Œufs

My father raises chickens. They lay eggs with bright yellow yolks and very hard shells; two signs of very good nutrition. Their coop is a large chicken palace with two infra-red heaters. One sits inside the main domicile. The other is outside so that they can relax in the winter snow of eastern Washington and feel the heat of the sun on their soft feathers, even though it is overcast and all is grey and brownish grey. Food scraps from his kitchen are fed to them. Hearts of brassica, carrot ends, and even whole bunches of grapes add to their cracked corn. Once, in the winter, they gave him eight eggs instead of the usual four. Hens usually don’t lay eggs at all this time of year. But these birds love him and want to keep him strong. He dines on over medium eggs and hash browns in the morning; a favorite meal since he was a boy in Oklahoma. He thinks of solar panels for the roof of his coop. He thinks of his grandson in Montana and his brood spread from Boston to Seattle. As he breaks the yolk and lets it’s yellow glory bless his potatoes, he is happy for one more day in this beautiful world with his loving wife.

The folds in a chef’s toque, his silly hat, represent the hundred ways he knows how to cook an egg: poached, folded with fillings, fried, en cocotte (the dish, not the lady of the night), boiled with cracked shells and flavored with tea, cold or hot; subdivided and listed forever. This versatility is caused by how different the yolk is from the white. An egg white, or albumen, is mostly water and protein, with some minerals and membranes, and almost no fat. It protects the fertilized yolk and can protect man when being used to make vaccines. The yolk is full of magic. It is loaded with cholesterol and the holy chemical lecithin. Lecithin is the shortening of the way. It can bring together polar and non-polar molecules to make a delicious sauce Bearnaise. This sauce can be put on fish and served as an apology for not really being there for someone at some time in the past when they needed you most.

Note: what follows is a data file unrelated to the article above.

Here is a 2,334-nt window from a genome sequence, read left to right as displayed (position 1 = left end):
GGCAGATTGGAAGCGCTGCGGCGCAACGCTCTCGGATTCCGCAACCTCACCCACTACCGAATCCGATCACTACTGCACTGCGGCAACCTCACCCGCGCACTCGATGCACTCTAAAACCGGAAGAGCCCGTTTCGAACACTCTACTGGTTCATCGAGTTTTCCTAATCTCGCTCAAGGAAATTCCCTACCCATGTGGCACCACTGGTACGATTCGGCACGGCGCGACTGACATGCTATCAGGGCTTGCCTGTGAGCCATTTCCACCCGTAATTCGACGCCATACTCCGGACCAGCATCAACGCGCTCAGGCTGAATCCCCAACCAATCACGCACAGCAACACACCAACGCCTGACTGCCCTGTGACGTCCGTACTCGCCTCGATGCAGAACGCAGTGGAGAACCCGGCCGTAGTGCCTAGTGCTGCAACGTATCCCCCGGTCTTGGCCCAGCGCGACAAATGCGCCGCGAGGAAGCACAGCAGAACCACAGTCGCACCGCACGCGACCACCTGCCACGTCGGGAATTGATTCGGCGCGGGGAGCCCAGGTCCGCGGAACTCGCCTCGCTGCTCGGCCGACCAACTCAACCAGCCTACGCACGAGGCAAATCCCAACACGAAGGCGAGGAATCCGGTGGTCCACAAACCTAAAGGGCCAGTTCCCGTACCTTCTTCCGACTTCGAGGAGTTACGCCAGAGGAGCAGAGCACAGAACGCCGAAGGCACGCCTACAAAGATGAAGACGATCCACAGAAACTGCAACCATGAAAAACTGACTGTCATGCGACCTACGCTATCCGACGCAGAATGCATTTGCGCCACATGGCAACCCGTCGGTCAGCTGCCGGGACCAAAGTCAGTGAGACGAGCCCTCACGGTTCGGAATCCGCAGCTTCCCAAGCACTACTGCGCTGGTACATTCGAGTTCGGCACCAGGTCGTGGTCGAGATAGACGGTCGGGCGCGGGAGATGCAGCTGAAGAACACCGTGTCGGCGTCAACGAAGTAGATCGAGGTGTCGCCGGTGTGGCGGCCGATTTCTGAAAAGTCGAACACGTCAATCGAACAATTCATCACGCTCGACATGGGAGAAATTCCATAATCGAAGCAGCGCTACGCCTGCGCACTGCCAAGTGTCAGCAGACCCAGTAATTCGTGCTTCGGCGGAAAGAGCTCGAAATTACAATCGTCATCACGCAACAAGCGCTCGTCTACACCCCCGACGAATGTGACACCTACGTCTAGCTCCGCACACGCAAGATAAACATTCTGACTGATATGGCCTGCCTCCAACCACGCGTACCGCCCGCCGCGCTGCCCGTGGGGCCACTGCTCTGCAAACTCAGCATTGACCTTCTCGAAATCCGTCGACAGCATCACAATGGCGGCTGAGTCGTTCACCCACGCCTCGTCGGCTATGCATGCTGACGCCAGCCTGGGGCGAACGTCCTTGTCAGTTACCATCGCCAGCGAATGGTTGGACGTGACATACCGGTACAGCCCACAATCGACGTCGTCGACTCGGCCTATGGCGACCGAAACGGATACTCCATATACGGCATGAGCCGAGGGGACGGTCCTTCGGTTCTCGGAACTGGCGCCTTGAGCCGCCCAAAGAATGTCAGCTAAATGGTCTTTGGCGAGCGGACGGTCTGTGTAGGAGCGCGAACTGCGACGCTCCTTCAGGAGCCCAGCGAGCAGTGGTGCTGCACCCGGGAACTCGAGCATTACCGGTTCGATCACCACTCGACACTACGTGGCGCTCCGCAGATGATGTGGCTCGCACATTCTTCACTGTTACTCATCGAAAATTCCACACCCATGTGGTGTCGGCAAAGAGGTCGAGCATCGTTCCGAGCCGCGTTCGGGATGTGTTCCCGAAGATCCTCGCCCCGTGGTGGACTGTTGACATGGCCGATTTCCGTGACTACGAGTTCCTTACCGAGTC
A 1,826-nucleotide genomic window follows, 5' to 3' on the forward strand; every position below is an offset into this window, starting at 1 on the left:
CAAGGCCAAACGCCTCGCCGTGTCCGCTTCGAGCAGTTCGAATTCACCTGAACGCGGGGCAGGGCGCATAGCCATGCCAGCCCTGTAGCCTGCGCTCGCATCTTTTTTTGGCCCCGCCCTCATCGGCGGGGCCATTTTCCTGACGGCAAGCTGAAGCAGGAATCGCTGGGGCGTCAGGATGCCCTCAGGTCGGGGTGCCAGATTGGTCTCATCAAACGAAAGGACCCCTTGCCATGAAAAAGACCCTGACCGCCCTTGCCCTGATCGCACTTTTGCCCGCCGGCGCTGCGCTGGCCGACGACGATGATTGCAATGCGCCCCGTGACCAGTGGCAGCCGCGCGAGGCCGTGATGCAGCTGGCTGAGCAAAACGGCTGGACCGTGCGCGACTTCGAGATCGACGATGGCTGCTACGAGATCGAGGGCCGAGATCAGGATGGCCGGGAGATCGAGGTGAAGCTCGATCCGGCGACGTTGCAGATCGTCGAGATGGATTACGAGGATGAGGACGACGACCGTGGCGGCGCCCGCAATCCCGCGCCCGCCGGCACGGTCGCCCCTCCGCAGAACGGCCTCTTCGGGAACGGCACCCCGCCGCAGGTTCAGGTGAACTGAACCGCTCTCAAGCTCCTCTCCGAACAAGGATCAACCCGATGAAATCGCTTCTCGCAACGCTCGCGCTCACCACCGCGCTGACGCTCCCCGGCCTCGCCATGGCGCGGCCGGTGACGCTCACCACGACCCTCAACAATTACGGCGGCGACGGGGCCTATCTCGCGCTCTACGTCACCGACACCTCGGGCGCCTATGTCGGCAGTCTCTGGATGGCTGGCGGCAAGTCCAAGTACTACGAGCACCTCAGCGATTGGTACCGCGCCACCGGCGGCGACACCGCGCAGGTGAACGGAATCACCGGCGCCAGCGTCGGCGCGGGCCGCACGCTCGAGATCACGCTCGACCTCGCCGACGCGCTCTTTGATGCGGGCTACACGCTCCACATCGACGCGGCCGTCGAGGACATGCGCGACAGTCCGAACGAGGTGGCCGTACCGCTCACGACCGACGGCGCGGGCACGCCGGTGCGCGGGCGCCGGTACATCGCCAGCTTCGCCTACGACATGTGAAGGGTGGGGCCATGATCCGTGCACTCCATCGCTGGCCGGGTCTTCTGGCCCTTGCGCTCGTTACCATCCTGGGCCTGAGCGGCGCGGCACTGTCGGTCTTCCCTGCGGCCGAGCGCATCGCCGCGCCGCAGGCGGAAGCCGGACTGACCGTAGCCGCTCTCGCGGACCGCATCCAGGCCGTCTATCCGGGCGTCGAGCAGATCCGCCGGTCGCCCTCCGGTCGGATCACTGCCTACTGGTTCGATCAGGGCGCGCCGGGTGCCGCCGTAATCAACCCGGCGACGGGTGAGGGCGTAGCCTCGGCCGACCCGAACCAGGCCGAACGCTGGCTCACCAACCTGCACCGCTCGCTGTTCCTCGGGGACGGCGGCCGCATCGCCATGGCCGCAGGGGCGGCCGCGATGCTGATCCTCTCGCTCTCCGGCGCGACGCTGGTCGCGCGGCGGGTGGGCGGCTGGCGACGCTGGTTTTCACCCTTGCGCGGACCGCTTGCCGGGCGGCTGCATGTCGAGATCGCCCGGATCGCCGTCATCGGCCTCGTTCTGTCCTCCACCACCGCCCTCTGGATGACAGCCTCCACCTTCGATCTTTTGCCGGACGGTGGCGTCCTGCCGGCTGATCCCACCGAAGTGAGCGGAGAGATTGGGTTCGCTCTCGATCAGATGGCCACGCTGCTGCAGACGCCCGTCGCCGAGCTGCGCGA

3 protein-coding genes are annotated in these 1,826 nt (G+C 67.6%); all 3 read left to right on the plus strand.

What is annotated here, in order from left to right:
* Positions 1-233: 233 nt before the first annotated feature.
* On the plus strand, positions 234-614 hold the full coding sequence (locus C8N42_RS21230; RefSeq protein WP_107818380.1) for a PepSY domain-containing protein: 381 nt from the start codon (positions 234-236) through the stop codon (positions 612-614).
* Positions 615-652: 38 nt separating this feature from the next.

Mom used to make us bacon and eggs for breakfast. She would cut the bacon with scissors directly into a large cast iron skillet and add many eggs to the fat and crisp meat. Then served it to her three boys. This happened on Saturdays.

An egg has an air sac on the larger end. As the egg ages, this air sac gets larger. The yolk, too, grows as it takes water from the albumen. Water is lost to the atmosphere as well. An egg that is old enough will float in water.

If you need to make soap from scratch you can make lye from wood ash. Fill a container with hardwood ash. Pour rainwater through it and reserve. Test the pH by floating a raw egg in the solution. If it sinks, the solution is too weak. If it floats, it is too strong. If it settles in the middle, it is perfect. You are ready to be cleansed.

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